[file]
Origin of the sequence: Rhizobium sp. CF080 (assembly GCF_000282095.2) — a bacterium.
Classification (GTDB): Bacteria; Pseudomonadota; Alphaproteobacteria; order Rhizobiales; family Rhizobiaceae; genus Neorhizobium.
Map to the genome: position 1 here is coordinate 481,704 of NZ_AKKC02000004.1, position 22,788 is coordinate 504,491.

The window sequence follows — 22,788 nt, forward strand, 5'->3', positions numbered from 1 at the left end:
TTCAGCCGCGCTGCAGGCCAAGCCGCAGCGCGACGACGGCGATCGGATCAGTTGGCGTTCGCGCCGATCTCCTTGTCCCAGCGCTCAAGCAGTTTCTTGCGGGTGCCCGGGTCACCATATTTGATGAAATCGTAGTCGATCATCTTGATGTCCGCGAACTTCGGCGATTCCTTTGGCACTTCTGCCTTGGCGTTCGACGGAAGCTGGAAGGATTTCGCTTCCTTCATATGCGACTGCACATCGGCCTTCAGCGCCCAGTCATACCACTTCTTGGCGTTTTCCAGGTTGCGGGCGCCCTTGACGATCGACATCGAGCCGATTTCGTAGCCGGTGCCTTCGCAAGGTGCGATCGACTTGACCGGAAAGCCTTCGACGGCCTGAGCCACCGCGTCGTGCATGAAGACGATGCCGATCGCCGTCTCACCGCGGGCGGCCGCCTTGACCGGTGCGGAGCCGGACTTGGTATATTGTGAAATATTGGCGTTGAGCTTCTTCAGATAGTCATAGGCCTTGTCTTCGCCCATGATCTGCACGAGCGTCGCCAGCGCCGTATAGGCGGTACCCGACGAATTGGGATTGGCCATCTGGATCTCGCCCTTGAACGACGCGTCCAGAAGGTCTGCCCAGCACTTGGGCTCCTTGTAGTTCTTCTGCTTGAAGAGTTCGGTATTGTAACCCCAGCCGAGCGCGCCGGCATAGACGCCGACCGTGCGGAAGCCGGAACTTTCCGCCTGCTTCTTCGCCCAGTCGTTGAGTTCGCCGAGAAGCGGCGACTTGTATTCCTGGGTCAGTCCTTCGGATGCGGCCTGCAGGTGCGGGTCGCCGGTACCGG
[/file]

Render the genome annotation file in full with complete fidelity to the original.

Origin of the sequence: Rhizobium sp. CF080 (assembly GCF_000282095.2) — a bacterium.
Classification (GTDB): Bacteria; Pseudomonadota; Alphaproteobacteria; order Rhizobiales; family Rhizobiaceae; genus Neorhizobium.
Map to the genome: position 1 here is coordinate 481,704 of NZ_AKKC02000004.1, position 22,788 is coordinate 504,491.

The window sequence follows — 22,788 nt, forward strand, 5'->3', positions numbered from 1 at the left end:
TTCAGCCGCGCTGCAGGCCAAGCCGCAGCGCGACGACGGCGATCGGATCAGTTGGCGTTCGCGCCGATCTCCTTGTCCCAGCGCTCAAGCAGTTTCTTGCGGGTGCCCGGGTCACCATATTTGATGAAATCGTAGTCGATCATCTTGATGTCCGCGAACTTCGGCGATTCCTTTGGCACTTCTGCCTTGGCGTTCGACGGAAGCTGGAAGGATTTCGCTTCCTTCATATGCGACTGCACATCGGCCTTCAGCGCCCAGTCATACCACTTCTTGGCGTTTTCCAGGTTGCGGGCGCCCTTGACGATCGACATCGAGCCGATTTCGTAGCCGGTGCCTTCGCAAGGTGCGATCGACTTGACCGGAAAGCCTTCGACGGCCTGAGCCACCGCGTCGTGCATGAAGACGATGCCGATCGCCGTCTCACCGCGGGCGGCCGCCTTGACCGGTGCGGAGCCGGACTTGGTATATTGTGAAATATTGGCGTTGAGCTTCTTCAGATAGTCATAGGCCTTGTCTTCGCCCATGATCTGCACGAGCGTCGCCAGCGCCGTATAGGCGGTACCCGACGAATTGGGATTGGCCATCTGGATCTCGCCCTTGAACGACGCGTCCAGAAGGTCTGCCCAGCACTTGGGCTCCTTGTAGTTCTTCTGCTTGAAGAGTTCGGTATTGTAACCCCAGCCGAGCGCGCCGGCATAGACGCCGACCGTGCGGAAGCCGGAACTTTCCGCCTGCTTCTTCGCCCAGTCGTTGAGTTCGCCGAGAAGCGGCGACTTGTATTCCTGGGTCAGTCCTTCGGATGCGGCCTGCAGGTGCGGGTCGCCGGTACCGG